AQHA American Quarter Horse Stud Book
American Quarter Horses, one of the earliest acknowledged types of equines in the United States. The type originated about the 1660s as a cross between native steeds of Spanish origin used by the earliest colonists and English equines imported to Virginia from about 1610. By the late 17th century, these steeds were being raced successfully over quarter-mile courses in Rhode Island and Virginia, and hence received the name Quarter Horses. The Quarter Steed was bred for performance and had substantial Thoroughbred blood as well as qualities of other lines. Essential sires consist of Janus, an English Thoroughbred imported to Virginia in 1756; Steel Dust (b. 1843); and Peter McCue (b. 1895), called the most prominent sire in enhancing the type.
In the early 19th century, Quarter Horses were eclipsed by Thoroughbreds, which ran better over longer ranges. However Quarter Horses quickly discovered a new approval in the western and southwestern United States as stock equines. The type’s inherent speed and agility made it preferably matched to the jobs of the establishing frontier. Its good-natured disposition and natural cow-sense made the American Quarter Horse a preferred mount amongst cowboys during the open-range period of the West.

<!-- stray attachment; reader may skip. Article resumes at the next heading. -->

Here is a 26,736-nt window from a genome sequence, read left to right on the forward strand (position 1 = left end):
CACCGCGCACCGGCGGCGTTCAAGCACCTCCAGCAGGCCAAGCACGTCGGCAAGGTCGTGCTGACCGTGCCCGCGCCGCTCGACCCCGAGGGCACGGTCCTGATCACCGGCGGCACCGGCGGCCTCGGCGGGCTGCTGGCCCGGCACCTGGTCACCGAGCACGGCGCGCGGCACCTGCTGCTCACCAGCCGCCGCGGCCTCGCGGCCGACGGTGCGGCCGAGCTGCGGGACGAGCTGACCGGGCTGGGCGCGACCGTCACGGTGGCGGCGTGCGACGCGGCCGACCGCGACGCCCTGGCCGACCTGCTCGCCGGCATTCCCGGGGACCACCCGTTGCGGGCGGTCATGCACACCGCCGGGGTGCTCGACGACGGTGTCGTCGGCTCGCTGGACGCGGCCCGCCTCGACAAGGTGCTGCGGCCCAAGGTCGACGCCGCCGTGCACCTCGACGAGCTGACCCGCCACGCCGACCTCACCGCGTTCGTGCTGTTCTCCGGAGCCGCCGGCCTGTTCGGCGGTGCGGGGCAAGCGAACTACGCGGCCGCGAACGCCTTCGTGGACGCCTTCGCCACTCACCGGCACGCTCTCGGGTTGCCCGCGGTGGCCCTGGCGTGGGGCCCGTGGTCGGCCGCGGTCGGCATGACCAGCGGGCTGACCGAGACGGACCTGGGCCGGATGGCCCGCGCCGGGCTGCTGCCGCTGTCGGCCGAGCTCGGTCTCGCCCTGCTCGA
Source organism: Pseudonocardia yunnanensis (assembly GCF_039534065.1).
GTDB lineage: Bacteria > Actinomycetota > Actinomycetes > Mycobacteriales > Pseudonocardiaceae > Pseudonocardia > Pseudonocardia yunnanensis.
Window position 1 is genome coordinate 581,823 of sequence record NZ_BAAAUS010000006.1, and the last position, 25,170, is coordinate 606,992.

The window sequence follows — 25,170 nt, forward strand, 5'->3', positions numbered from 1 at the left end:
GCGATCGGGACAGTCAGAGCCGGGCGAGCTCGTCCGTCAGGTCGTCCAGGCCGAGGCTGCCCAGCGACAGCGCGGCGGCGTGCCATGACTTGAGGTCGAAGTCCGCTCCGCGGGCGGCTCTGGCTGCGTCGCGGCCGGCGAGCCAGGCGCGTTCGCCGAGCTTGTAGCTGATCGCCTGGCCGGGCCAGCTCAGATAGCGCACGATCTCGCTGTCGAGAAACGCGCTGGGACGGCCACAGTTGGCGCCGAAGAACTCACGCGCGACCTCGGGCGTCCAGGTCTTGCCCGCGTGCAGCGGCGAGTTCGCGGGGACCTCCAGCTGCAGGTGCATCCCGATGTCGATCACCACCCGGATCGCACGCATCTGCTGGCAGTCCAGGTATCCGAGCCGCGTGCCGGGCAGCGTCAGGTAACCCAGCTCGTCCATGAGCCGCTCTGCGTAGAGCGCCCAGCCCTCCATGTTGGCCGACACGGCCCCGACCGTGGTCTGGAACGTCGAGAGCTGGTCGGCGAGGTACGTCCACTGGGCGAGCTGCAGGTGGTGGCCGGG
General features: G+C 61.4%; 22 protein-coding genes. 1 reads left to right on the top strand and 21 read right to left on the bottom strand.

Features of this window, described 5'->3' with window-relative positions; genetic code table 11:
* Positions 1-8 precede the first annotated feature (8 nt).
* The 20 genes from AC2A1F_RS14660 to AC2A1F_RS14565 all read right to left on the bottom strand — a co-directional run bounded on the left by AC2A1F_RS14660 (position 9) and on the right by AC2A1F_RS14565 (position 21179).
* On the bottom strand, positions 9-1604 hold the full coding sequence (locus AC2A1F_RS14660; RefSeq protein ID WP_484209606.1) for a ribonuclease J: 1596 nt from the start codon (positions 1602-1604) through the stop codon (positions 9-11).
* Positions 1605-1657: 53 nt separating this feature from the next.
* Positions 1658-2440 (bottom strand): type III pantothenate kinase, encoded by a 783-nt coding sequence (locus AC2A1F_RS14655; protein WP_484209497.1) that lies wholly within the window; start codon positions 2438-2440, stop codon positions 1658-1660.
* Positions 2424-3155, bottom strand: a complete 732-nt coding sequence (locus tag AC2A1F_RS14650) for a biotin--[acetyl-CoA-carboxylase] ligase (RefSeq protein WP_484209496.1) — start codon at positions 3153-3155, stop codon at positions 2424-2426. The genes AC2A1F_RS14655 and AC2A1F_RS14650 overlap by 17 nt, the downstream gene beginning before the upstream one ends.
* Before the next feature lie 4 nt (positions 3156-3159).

Accessing the American Quarter Horse Stud Book online
Modern American Quarter Horses are brief and stocky, with heavy muscular development; short, large heads; and deep, broad chests. Since these horses are used to cut cattle from herds (see picture), quick beginning, turning, and stopping ability and speed for short distances are necessary qualities. Their colours vary, however all are solid. The height of mature animals varies from 14.3 to 16 hands (about 57 to 64 inches, or 145 to 163 cm), and their weight differs from 950 to 1,200 pounds (431 to 544 kg). They have a calm, cooperative temperament.
Members Access to the American Quarter Horse Stud Book
For years little attempt was made to develop a distinct type. In 1940, nevertheless, the American Quarter Horse Association (AQHA) was organised, and in 1950 it was rearranged to include other Quarter Horse organisations. The AQHA controls the American Quarter Horse Stud Book and Registry. With more than 2.5 million equines registered in its stud book by the late 20th century, the AQHA was the largest horse breeders’ organisation in the world.